Yesterday, the plight of private renters dominated Leaders' Questions, and rightly so. The budget did not contain a single measure to ease the burden of sky-high rents. The only mention of the private rental sector was the extension of a tax relief to landlords. In response, the Taoiseach deliberately conflated the social rental sector with private renters. He talked about the housing assistance payment, HAP, and the rental accommodation scheme, RAS. Does he not realise that increasing these expensive, short-term schemes by almost 15,000 tenancies next year will actually make the situation for private renters much worse? He said the Land Development Agency, LDA, would deliver 1,000 cost rental homes next year. Does he not realise that this is wishful thinking? The LDA does not have 1,000 cost rental units under construction. This means that the only way it can reach this target is if it purchases from private developers, snatching even more homes away from struggling buyers. He said that funding will be provided to approved housing bodies to deliver 750 cost rental units but the Government could not even deliver the 390 cost rental units promised this year. He also rejected Sinn Féin's proposal for a refundable tax credit for renters, yet he promised this very measure in his election manifesto.
Not to be outdone, the Minister for Housing, Local Government and Heritage, Deputy Darragh O'Brien, protested loudly when criticised for his failure to protect renters. Red-faced from his failed policy of linking rents to inflation at a time when inflation is about to pass 4%, he is now promising a 2% cap. Like Fine Gael's 4% cap on rent hikes, this measure will not work. It will not apply to renters outside rent pressure zones and it will not apply to new properties on the market. It will be impossible to police for new tenants in existing rental dwellings. The Minister's call for the Residential Tenancies Board to step up enforcement of the rules rings hollow when the Government will not even provide the board with enough staff to do its job.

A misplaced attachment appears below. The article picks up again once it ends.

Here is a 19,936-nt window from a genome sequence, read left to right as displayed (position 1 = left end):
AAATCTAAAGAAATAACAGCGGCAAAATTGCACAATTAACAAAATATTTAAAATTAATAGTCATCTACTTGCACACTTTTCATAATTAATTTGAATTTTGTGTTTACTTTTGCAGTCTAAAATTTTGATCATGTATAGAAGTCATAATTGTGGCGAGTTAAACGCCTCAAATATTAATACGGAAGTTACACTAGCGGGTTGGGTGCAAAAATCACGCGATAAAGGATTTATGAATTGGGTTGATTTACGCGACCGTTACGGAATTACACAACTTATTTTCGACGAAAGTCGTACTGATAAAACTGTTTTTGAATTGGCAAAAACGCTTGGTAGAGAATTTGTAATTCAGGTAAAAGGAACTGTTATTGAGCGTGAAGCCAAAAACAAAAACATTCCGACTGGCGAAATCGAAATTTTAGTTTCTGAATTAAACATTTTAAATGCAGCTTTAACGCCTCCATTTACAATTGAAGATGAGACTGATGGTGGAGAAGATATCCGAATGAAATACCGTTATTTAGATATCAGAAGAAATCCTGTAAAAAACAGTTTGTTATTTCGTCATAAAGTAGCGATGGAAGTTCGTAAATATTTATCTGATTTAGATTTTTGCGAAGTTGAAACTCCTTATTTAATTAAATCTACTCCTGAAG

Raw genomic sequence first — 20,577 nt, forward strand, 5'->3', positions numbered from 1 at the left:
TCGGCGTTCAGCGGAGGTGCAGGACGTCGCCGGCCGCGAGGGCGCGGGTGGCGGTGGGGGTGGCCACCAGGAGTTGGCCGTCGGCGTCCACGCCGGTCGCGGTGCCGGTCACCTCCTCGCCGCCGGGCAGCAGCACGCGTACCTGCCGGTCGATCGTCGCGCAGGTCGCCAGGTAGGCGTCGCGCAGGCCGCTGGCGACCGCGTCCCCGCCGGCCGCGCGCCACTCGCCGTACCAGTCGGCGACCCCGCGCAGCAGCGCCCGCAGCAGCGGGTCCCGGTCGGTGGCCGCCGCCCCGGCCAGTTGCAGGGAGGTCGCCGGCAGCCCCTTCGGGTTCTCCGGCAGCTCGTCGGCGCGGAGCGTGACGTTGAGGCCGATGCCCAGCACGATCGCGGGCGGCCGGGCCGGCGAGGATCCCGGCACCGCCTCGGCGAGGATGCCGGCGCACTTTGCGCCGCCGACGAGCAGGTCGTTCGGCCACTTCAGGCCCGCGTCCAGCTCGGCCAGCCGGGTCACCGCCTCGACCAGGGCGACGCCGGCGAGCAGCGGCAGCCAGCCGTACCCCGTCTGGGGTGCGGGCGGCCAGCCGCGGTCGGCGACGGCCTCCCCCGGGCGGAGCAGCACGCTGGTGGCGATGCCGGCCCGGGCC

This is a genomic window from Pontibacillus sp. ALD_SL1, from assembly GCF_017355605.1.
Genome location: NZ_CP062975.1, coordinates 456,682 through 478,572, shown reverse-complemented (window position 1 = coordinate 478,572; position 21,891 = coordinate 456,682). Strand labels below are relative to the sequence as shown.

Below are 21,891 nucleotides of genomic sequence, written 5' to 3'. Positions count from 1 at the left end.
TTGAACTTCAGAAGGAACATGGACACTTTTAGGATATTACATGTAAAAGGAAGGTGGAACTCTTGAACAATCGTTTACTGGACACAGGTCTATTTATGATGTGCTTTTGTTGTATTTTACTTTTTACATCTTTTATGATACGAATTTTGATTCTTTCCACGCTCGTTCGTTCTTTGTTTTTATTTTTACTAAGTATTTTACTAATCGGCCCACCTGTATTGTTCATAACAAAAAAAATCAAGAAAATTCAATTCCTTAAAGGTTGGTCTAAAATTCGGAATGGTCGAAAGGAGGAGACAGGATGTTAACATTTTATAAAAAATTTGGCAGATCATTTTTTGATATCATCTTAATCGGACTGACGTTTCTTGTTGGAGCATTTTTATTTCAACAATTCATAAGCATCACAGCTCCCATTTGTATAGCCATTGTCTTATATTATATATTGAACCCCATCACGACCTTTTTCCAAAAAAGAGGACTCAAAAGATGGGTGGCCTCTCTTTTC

The last time I raised the plight of private renters with the Tánaiste was in September. I reminded him that during his decade in power, rents have increased 100%. When he was Taoiseach, the number of properties in the rental market dropped by 20,000. Instead of dealing with the issue, the Tánaiste went on the attack. He avoided, misdirected and misrepresented. He may think that this kind of belligerent approach is good for his satisfaction ratings but it actually confirms that the Tánaiste has no empathy. He lacks that basic human ability to put himself in the shoes of other people enduring hardship. Why would he? He, more than any other politician in the Government, is directly responsible for that hardship, with working single people and couples desperately trying to save for a deposit, separated and divorced people who have lost their family homes, families recovering from Celtic tiger-era home repossession, students forced to choose between sky-high rents and crippling commutes, and modest-income workers approaching retirement and looking nervously to the future.
My question is simple. When will the Tánaiste and Government stop abandoning renters and act to cut rents and ban rent increases?